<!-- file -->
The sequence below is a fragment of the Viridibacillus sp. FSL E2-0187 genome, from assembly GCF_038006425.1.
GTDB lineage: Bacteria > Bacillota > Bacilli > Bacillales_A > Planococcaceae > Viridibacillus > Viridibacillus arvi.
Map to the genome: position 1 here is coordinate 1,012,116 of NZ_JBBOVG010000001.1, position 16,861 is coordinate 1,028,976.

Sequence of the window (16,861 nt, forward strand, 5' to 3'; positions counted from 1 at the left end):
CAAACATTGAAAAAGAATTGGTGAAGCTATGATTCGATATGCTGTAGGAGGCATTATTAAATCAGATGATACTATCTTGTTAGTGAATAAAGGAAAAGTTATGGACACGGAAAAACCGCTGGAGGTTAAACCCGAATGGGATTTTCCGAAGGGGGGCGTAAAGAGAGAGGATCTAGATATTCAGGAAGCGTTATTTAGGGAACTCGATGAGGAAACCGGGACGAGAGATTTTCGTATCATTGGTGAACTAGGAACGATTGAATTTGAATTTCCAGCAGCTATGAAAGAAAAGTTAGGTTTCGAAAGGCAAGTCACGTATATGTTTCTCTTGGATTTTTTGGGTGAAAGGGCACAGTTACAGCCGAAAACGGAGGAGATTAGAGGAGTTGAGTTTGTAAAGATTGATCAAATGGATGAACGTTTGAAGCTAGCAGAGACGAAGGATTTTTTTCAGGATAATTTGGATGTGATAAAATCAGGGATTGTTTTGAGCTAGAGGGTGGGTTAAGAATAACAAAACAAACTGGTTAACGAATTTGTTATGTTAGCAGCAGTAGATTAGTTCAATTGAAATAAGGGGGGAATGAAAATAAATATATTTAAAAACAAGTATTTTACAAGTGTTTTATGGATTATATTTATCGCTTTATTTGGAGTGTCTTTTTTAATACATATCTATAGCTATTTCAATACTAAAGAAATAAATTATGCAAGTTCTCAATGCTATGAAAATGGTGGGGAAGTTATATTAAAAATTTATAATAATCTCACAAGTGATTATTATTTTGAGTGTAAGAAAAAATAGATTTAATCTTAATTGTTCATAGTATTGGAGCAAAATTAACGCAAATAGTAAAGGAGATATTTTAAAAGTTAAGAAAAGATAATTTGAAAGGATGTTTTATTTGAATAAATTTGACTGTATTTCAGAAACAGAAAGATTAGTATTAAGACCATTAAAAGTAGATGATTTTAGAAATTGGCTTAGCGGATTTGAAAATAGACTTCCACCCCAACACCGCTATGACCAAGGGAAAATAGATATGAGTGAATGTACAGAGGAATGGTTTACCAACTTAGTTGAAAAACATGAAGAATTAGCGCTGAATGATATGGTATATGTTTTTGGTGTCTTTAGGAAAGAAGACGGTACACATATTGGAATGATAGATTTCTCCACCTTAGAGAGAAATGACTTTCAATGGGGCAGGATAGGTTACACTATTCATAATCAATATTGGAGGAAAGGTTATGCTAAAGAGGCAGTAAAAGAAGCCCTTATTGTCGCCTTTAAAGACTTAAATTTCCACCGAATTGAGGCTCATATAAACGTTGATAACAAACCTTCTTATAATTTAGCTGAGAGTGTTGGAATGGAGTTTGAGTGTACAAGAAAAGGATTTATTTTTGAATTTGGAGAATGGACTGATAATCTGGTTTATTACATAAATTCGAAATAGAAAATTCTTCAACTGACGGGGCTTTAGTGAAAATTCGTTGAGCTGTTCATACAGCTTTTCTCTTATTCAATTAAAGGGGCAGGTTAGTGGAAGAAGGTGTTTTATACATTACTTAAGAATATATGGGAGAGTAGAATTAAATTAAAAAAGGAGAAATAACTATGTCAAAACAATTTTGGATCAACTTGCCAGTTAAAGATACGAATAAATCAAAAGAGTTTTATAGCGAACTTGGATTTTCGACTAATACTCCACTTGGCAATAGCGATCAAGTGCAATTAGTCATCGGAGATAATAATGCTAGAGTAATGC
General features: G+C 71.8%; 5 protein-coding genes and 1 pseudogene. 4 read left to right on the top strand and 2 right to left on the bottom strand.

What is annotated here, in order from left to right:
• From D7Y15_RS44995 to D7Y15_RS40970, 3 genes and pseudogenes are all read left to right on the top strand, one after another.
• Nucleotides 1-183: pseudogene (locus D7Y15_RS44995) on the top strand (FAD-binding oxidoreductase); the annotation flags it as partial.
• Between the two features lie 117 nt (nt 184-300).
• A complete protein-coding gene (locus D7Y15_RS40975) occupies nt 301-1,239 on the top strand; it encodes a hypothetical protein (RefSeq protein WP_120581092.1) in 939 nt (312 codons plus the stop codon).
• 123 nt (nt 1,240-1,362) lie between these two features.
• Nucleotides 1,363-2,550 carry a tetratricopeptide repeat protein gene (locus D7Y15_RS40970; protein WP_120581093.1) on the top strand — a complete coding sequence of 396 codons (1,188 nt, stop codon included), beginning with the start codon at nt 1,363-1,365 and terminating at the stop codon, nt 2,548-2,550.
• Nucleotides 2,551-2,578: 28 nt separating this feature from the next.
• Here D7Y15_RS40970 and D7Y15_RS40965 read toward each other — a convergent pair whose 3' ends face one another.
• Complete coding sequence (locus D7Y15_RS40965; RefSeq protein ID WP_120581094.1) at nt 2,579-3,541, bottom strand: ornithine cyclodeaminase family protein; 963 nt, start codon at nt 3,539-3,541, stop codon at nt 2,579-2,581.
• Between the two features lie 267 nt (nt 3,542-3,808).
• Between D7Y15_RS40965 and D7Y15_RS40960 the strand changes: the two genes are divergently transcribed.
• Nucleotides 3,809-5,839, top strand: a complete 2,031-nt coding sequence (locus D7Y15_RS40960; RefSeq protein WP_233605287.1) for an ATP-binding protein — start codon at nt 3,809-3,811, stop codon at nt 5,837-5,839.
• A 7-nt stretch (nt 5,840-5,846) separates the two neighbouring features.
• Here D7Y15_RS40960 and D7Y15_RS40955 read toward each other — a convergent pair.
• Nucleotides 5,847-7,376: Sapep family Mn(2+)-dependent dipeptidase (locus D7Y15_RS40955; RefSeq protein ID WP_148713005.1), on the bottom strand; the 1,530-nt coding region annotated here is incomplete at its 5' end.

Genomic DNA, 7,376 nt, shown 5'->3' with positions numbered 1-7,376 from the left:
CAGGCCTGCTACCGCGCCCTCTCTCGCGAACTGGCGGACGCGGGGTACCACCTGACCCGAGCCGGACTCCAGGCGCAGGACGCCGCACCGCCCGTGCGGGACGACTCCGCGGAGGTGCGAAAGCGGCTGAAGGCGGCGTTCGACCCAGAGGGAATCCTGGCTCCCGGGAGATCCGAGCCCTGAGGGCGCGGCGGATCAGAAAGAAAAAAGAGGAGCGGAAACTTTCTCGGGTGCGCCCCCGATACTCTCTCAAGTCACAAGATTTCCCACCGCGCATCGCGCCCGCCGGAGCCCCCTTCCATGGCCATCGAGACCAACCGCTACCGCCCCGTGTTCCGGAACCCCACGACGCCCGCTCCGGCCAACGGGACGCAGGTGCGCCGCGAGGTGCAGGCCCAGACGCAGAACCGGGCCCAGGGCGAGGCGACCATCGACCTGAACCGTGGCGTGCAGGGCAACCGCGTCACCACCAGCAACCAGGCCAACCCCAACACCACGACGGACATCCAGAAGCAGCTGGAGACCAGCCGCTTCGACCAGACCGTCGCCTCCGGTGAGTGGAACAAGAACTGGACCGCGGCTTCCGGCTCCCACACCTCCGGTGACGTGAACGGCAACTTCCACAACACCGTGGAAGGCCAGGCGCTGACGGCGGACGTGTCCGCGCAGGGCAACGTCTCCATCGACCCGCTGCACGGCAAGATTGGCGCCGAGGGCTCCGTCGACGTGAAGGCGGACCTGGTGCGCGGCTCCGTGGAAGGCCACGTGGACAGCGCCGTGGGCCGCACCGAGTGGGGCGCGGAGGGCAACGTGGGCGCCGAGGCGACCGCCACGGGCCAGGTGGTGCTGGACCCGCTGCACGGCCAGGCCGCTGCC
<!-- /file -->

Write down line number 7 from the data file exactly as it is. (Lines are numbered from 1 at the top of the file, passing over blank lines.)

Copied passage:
What is annotated here, in order from left to right: